Canadian Union of Public Employees (CUPE) - BC



Canadian Union of Public Employees (CUPE) - BC

May 23, 2014 18:13 ET

Responsibility for crisis in BC school system lies with BC Liberals-CUPE BC

BURNABY, BRITISH COLUMBIA--(Marketwired - May 23, 2014) - With rotating strikes by the BC Teachers Federation set to begin Monday, Premier Christy Clark should skip her party's glitzy convention in Kelowna this weekend and get back to work finding a real solution to the dispute her government has created, CUPE BC President Mark Hancock said today.

"I'm sure it's more comfortable for a politician like Ms. Clark to spend the weekend with BC Liberal party faithful than to do the hard work necessary to conclude a fair and respectful collective agreement. But Ms. Clark wasn't elected Premier simply to preside over the easy stuff like Liberal conventions," said Hancock. "She should be at her desk this weekend, meeting with BCPSEA (BC Public School Employers' Association) and giving her negotiators a mandate to actually get a deal done instead of continuing to play high-stakes poker-with kids and their families as her chips."

Hancock said that all CUPE members in BC, including the 27,000 CUPE members working in public schools, would respect any and all picket lines.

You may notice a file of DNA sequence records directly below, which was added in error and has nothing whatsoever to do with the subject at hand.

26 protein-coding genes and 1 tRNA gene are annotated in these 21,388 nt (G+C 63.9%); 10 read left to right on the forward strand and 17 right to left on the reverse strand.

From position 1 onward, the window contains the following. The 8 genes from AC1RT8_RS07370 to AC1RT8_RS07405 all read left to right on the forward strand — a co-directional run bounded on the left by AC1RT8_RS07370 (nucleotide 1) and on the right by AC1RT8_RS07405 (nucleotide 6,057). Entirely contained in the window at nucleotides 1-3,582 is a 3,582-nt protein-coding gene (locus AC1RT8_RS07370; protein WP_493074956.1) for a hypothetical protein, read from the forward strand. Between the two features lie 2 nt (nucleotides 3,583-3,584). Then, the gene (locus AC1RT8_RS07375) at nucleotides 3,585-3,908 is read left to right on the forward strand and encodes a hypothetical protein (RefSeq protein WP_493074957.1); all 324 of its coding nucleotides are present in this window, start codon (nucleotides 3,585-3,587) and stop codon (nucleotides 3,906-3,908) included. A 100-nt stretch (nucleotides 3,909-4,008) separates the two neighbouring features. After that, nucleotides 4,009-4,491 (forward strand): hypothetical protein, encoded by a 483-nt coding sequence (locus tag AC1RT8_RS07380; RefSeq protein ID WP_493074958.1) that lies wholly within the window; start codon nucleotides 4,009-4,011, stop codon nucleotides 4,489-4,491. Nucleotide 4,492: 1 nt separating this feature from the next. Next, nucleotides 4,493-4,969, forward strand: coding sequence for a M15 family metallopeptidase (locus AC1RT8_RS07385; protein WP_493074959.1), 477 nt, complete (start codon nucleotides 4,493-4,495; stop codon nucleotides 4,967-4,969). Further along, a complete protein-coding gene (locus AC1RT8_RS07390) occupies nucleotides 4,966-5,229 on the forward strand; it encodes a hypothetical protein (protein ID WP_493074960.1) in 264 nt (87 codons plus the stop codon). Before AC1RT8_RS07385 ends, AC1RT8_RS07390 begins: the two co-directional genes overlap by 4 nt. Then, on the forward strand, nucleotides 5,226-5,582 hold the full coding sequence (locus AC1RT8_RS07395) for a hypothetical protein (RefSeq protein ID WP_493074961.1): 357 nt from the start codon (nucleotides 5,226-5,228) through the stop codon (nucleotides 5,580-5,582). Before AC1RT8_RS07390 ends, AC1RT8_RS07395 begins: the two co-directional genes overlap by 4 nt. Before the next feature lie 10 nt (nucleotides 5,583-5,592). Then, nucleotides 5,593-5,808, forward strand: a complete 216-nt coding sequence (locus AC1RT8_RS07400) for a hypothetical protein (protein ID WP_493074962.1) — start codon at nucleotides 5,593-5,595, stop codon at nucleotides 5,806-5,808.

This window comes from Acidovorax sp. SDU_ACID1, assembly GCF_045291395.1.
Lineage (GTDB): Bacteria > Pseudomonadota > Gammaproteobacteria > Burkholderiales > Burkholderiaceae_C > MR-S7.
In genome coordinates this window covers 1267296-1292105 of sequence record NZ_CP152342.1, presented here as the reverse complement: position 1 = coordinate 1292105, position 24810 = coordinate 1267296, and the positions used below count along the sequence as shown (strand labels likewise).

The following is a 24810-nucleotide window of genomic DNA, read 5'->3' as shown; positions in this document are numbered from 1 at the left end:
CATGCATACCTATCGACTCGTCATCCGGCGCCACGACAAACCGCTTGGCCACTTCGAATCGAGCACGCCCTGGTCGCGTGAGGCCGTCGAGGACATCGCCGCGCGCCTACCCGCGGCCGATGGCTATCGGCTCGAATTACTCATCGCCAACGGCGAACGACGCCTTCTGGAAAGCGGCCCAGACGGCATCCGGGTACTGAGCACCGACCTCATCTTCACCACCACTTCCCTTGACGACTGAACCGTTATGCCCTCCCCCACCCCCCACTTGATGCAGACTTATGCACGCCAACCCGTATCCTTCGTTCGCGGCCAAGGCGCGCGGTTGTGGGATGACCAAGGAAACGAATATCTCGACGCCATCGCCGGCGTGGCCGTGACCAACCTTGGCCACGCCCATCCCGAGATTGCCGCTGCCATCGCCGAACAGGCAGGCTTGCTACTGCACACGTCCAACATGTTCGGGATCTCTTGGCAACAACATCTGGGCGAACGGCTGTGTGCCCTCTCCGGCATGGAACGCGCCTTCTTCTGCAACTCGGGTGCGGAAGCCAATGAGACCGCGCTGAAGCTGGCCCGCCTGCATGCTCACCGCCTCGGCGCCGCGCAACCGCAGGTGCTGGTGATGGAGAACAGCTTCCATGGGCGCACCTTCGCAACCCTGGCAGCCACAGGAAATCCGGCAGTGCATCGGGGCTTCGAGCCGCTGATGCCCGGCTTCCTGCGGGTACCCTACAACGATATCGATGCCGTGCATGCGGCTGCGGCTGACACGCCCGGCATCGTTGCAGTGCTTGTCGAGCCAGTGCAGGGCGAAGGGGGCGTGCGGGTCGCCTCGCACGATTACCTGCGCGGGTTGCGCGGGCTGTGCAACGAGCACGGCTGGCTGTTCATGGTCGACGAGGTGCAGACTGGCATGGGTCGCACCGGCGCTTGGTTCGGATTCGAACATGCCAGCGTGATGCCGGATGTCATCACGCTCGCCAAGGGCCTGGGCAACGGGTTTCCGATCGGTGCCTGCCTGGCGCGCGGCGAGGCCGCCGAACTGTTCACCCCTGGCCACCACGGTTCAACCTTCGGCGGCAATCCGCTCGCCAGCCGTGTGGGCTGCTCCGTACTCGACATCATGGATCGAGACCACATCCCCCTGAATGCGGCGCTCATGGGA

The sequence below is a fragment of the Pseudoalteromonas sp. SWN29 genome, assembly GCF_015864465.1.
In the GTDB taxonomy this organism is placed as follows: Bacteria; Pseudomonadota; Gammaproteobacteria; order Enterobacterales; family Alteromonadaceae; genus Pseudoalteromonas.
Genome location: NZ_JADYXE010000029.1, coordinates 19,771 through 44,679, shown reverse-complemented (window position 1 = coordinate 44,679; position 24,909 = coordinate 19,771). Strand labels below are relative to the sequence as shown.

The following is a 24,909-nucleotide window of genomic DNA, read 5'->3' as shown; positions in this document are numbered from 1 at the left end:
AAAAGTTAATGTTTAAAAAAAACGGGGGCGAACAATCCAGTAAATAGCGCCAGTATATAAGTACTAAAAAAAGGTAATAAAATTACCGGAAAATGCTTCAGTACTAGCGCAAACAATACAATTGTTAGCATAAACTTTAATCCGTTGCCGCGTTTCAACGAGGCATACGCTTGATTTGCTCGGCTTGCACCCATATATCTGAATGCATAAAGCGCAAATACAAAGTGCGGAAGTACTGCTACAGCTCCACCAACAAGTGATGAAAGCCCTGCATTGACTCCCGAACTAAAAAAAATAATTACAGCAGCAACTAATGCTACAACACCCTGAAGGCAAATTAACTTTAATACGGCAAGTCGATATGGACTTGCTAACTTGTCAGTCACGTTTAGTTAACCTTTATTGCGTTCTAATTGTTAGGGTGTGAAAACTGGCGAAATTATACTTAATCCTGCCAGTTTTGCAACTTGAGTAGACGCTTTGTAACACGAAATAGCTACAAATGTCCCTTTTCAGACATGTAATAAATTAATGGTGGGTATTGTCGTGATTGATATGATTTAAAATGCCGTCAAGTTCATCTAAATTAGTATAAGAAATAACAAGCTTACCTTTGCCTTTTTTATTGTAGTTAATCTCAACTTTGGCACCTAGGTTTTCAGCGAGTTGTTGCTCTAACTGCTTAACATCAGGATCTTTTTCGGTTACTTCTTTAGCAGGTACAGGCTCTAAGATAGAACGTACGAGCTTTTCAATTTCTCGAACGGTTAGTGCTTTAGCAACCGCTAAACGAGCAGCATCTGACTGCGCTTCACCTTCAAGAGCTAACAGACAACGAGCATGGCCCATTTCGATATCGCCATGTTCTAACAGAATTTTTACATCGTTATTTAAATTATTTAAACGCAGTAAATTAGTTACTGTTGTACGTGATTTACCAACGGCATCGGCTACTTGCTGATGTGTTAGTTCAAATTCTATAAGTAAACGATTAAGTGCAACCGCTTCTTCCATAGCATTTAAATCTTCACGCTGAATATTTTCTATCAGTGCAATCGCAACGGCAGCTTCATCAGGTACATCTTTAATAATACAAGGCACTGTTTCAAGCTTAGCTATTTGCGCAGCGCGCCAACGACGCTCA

"Given the chaos this government has created in recent days, we fully expect there to be confusion and uncertainty around schools starting on Monday, but the bottom line for CUPE is, we don't cross picket lines," said Hancock. "Our members were there for teachers in the past, just as teachers were prepared to support us last year when we were on the verge of a strike during a difficult round of bargaining.

"The only thing needed to avert school closures starting next week is the political will on the part of Christy Clark and the BC Liberal government to solve the situation rather than make it worse," said Hancock. "But it appears they'd rather fight than negotiate. It's hard to see how that's 'putting families first'."

CUPE represents 27,000 workers in the K-12 sector across British Columbia.

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